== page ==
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Dave Marshall's Blog:
Defending against Cache Stampedes
January 13, 2012 @ 13:13:08

Dave Marshall has a new post to his blog showing one method for defending against cache stampedes from assaulting your caching servers and (possibly) bringing them down.

I've recently had a problem with a rather large operation (that could probably be optimised considerably, but nevermind), where by if the cached result of the operation expired, several web server threads would attempt the operation, causing some major headaches for our database and web servers. This is something I've come across before, and is commonly(?) known as a Cache Stampede. This is bad, this post describes the basics of what I've done to deal with it.

His example uses a Zend_Cache interface to Memecache, but it could be applied in other places too. His method uses a binary semaphore to check and see if there's a "lock" and sleep for a bit before checking again. Sample code is included showing how to create this system and how to refresh the data with a new expiration on a cache miss.

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Kevin Schroeder's Blog:
Pre-caching FTW
January 07, 2011 @ 11:16:57

In this new post to his blog Kevin Schroeder suggests that there's something even better than doing the typical caching inline (request, write to cache) - pre-caching.

I just had an epiphany. I've talked about pre-caching content before and the benefits thereof before. But this is the first time I realized not only that there are benefits, but that doing it is BETTER than caching inline. Let me sum up... no, there is to much. Let me explain.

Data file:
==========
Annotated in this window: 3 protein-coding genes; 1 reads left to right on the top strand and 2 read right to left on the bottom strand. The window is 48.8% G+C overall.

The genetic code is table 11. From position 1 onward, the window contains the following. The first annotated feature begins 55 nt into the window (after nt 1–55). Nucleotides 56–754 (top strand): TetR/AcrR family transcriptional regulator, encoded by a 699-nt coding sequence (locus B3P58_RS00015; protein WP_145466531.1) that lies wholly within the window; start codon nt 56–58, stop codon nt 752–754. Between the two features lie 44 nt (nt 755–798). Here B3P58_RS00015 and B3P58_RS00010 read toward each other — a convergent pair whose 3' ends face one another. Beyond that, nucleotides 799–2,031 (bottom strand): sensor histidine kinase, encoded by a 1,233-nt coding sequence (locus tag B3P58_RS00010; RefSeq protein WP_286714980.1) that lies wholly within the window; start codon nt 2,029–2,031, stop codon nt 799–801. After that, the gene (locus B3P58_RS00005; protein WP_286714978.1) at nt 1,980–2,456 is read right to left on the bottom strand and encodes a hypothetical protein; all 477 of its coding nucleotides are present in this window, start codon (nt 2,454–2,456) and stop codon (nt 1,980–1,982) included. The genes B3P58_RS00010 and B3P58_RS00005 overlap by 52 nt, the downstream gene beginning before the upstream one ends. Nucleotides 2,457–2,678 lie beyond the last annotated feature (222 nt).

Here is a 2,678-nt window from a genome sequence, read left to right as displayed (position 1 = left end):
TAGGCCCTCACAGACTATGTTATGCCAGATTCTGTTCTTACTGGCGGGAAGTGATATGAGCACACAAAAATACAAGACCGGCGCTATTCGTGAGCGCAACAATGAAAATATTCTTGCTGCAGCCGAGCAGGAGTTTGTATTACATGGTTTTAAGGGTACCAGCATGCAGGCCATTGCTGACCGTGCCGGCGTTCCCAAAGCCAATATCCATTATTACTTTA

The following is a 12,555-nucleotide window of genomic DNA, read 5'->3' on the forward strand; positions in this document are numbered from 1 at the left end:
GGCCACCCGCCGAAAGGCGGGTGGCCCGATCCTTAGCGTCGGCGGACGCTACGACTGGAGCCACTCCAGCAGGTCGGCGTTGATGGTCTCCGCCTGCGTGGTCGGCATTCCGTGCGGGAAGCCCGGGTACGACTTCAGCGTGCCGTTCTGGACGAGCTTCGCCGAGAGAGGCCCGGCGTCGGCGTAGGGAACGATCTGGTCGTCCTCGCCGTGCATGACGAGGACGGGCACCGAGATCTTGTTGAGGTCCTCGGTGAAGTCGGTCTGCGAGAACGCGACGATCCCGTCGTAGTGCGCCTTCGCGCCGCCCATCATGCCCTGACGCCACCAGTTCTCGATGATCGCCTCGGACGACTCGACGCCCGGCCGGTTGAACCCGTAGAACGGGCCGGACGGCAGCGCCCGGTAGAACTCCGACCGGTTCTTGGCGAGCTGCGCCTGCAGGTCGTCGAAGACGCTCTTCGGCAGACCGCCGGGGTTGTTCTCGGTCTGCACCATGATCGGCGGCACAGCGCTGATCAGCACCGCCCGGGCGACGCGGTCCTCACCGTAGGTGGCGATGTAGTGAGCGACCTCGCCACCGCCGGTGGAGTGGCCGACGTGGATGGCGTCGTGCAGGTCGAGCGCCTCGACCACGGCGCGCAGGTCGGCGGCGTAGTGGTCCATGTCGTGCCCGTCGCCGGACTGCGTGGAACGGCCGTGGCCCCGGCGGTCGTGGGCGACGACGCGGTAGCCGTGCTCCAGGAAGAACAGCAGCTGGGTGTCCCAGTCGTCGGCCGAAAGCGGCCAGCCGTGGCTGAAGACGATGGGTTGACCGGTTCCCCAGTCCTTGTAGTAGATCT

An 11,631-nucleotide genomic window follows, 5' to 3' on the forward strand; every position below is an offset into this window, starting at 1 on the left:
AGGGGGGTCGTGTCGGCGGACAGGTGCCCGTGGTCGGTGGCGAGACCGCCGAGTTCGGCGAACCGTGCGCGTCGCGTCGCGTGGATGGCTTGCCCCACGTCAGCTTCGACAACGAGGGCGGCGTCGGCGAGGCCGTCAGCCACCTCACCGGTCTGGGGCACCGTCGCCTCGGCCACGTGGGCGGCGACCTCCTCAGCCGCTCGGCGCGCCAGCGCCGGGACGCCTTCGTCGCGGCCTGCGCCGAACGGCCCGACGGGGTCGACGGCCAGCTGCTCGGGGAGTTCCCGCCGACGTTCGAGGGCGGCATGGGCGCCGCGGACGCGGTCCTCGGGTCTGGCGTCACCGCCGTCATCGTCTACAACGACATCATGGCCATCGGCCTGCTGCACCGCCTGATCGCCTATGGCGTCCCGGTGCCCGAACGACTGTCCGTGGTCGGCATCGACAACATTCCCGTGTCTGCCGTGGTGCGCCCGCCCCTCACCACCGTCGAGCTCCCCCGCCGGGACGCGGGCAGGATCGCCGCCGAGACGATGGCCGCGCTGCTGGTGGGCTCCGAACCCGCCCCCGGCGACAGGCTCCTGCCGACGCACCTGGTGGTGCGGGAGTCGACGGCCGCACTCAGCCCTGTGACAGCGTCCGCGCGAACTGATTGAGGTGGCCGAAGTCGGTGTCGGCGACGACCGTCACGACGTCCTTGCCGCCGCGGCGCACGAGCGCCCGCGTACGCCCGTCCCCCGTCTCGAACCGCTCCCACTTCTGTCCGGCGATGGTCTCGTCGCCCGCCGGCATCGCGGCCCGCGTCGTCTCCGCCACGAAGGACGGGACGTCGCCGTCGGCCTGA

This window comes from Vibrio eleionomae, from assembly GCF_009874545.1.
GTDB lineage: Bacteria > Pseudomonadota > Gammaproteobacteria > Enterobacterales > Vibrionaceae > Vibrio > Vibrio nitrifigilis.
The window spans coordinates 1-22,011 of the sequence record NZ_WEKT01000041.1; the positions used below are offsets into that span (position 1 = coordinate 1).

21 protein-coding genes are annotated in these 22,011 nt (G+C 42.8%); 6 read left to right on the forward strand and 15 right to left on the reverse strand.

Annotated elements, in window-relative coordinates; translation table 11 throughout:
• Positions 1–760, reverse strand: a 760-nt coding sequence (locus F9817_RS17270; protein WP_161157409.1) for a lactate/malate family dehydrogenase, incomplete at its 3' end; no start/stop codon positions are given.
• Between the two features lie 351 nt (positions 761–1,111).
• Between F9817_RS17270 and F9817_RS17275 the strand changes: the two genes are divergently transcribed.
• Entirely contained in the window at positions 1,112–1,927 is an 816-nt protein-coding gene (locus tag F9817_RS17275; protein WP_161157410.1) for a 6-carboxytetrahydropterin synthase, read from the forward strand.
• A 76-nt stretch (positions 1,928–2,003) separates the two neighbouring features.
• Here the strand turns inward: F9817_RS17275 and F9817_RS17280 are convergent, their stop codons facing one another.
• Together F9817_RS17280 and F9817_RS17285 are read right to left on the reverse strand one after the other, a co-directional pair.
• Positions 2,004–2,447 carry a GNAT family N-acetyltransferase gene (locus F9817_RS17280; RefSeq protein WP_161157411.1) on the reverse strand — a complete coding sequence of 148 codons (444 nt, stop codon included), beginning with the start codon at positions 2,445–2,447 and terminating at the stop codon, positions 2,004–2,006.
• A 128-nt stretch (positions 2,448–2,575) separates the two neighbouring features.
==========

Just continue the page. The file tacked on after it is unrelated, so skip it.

He gives an example of how a typical application might cache - when it finds a "miss" for the data it's trying to pull. A simple cache is easy, but what happens if it uses a configuration value that could change (like the username/password in his second example). Pre-caching would eliminate the risk since the setting would be known to be valid when the cache is generated.

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Marco van Hylckama Vlieg's Blog:
PHP developers - wakey wakey!
February 21, 2006 @ 07:22:18

In this post from Marco van Hylckama Vlieg motivating PHP developers to work harder at their code and move things up to the latest versions.

I placed this entry under 'programming' but it might as well have been placed under 'rants' really. I've been programming PHP for over six years now. It's still definitely my language of choice because of it's speed, ease of use, ease of deployment and last but not least: because of the huge community with all of it's advantages. However there's one thing that's really bugging me lately: PHP is seriously suffering from what a friend of mine called 'the Apache syndrome'. Apache 2.x has been released a long, long time ago. Yet, tons of servers are still running 1.3.x and they probably will continue to do so for years to come.

While this isn't all that serious for a webserver (as long as it serves it's stuff and the server doesn't break it's fine) I believe the case is different with PHP.

He goes on to say that PHP is loosing out on the "coolness factor" to Ruby on Rails, and that most PHP developers out there just aren't taking advantage of the new features/better performance that PHP5 has to offer.

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